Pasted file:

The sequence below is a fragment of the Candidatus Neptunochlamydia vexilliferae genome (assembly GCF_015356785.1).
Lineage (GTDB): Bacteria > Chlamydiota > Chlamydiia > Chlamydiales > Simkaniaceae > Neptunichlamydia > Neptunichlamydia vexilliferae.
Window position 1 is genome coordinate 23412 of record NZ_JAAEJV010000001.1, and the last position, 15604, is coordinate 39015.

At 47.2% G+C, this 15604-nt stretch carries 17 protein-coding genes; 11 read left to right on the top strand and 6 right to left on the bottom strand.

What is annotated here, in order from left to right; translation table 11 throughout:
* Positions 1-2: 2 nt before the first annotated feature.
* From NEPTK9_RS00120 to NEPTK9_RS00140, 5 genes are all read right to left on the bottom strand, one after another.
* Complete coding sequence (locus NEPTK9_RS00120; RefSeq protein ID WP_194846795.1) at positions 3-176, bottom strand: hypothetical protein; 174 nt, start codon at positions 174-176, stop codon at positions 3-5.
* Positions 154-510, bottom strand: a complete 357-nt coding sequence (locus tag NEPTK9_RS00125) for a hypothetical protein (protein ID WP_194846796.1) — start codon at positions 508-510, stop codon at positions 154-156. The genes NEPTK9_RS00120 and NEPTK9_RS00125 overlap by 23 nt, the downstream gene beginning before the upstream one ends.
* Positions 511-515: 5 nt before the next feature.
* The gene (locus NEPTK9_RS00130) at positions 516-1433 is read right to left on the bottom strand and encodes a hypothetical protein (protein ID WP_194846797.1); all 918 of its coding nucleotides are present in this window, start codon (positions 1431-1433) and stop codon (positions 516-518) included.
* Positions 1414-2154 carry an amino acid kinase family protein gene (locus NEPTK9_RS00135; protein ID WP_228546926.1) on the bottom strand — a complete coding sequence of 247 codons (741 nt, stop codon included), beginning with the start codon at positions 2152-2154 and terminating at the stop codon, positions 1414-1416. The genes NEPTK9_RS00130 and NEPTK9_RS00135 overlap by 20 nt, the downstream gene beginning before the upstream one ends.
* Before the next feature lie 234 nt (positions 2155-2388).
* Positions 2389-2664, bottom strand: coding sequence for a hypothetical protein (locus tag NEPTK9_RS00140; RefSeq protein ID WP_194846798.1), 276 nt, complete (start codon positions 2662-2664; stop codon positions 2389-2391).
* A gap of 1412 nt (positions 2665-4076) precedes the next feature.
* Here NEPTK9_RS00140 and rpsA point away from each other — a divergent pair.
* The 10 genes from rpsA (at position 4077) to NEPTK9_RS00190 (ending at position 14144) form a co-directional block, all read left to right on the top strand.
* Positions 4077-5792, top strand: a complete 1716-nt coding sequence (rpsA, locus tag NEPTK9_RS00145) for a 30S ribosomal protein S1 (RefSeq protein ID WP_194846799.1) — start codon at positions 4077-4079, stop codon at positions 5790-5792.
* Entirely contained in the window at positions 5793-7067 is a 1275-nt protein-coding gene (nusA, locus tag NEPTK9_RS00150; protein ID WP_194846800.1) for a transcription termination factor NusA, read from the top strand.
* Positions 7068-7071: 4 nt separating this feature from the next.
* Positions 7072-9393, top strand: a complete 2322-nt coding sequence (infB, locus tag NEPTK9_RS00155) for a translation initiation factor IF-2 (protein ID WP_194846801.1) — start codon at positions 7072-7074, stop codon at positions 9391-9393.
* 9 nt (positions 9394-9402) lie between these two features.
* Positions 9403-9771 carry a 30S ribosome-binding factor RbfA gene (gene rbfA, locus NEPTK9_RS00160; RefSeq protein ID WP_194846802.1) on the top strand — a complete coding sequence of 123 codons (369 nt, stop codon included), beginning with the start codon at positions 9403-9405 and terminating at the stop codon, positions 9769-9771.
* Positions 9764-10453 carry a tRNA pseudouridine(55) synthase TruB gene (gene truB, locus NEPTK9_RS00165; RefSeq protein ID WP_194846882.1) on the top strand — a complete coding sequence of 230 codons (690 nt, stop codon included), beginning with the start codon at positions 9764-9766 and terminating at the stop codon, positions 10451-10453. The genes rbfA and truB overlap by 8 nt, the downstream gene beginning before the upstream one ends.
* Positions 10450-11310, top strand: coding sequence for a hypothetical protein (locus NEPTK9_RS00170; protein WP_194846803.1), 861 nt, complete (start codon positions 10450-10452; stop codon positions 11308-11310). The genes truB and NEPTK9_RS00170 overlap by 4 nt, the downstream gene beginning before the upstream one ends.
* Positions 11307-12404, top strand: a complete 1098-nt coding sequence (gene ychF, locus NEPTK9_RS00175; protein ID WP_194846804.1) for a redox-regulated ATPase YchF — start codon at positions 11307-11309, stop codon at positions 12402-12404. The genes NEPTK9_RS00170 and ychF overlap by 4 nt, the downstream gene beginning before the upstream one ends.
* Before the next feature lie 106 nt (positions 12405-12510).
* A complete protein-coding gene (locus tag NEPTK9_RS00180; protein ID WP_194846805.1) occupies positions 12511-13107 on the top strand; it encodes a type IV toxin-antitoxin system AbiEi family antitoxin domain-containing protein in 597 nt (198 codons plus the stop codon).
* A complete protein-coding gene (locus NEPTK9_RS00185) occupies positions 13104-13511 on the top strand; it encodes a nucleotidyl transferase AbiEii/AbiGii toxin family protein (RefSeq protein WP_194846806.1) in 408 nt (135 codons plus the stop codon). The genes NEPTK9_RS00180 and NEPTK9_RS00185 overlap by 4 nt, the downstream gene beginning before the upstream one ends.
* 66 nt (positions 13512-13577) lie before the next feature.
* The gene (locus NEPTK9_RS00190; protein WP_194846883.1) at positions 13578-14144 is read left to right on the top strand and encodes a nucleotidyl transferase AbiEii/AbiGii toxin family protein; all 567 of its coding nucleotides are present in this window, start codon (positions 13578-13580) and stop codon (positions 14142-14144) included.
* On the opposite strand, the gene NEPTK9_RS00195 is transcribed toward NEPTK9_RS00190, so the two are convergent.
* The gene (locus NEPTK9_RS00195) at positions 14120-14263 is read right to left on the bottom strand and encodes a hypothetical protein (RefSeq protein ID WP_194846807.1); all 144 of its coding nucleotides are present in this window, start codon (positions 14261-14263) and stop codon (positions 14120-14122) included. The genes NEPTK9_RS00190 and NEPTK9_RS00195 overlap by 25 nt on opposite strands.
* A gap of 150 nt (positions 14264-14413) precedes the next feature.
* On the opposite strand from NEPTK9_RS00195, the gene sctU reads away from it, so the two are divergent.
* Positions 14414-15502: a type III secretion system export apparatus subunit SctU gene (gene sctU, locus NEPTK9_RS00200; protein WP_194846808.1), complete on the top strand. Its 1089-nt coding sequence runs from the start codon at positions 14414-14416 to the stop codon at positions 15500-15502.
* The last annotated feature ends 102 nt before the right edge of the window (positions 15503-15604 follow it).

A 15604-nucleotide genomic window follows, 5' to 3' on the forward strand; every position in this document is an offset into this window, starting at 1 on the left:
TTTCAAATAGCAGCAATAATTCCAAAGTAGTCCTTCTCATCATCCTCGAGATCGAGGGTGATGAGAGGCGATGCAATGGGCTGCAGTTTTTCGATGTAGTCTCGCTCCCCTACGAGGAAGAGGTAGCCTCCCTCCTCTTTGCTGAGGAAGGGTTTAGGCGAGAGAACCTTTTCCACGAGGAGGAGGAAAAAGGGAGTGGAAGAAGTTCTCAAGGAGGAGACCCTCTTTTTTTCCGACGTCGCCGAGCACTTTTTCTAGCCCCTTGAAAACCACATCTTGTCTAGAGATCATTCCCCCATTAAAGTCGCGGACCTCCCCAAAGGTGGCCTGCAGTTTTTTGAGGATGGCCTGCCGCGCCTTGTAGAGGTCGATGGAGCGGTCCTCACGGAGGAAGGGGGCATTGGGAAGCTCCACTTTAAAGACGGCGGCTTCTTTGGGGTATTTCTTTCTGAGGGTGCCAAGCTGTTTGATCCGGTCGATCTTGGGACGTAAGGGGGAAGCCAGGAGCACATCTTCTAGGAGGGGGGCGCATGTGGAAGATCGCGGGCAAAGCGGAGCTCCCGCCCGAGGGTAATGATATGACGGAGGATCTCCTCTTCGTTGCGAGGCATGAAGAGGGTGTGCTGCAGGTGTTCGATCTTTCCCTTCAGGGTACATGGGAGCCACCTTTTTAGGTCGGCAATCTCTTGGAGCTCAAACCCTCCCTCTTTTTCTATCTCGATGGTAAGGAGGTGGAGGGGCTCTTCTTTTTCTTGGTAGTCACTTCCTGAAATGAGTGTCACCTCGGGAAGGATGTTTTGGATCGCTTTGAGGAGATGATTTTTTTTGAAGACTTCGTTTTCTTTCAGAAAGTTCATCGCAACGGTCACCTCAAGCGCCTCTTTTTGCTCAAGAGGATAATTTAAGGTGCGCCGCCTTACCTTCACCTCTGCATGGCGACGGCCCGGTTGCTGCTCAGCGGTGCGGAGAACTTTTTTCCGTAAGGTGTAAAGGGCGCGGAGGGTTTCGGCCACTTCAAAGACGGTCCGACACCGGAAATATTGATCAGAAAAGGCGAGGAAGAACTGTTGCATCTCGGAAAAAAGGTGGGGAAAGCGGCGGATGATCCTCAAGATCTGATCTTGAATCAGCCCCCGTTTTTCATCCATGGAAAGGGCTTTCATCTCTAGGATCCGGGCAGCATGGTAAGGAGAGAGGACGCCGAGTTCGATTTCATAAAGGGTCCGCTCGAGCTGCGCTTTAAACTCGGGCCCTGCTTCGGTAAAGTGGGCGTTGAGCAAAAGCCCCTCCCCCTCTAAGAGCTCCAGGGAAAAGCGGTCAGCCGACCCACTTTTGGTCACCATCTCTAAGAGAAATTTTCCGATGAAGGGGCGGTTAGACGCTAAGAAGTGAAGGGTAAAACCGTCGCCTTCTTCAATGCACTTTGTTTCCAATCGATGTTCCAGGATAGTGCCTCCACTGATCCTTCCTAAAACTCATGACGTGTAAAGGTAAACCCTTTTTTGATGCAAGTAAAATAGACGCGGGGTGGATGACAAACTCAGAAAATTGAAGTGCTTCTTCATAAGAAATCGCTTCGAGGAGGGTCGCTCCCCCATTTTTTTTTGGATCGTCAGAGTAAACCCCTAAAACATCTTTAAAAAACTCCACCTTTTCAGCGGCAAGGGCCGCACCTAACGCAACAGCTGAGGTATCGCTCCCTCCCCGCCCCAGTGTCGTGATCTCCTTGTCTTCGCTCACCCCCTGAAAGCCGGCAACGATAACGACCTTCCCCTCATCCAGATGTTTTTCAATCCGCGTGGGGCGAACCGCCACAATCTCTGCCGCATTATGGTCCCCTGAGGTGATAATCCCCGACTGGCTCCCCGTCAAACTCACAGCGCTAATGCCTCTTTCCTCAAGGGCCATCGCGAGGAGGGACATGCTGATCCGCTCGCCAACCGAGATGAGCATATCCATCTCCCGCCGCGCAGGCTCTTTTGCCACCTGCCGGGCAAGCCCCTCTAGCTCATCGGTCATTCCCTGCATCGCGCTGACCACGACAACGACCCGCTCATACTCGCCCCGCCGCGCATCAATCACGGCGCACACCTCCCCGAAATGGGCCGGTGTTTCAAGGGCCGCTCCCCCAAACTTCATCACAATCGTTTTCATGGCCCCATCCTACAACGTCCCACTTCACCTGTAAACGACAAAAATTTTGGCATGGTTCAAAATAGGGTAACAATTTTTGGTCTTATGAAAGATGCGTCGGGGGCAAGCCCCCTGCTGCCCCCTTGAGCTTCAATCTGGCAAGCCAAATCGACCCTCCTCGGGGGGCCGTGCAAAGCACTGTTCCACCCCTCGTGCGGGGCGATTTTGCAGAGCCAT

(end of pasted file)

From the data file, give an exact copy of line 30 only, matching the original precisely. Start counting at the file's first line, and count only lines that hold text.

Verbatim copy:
* 66 nt (positions 13512-13577) lie before the next feature.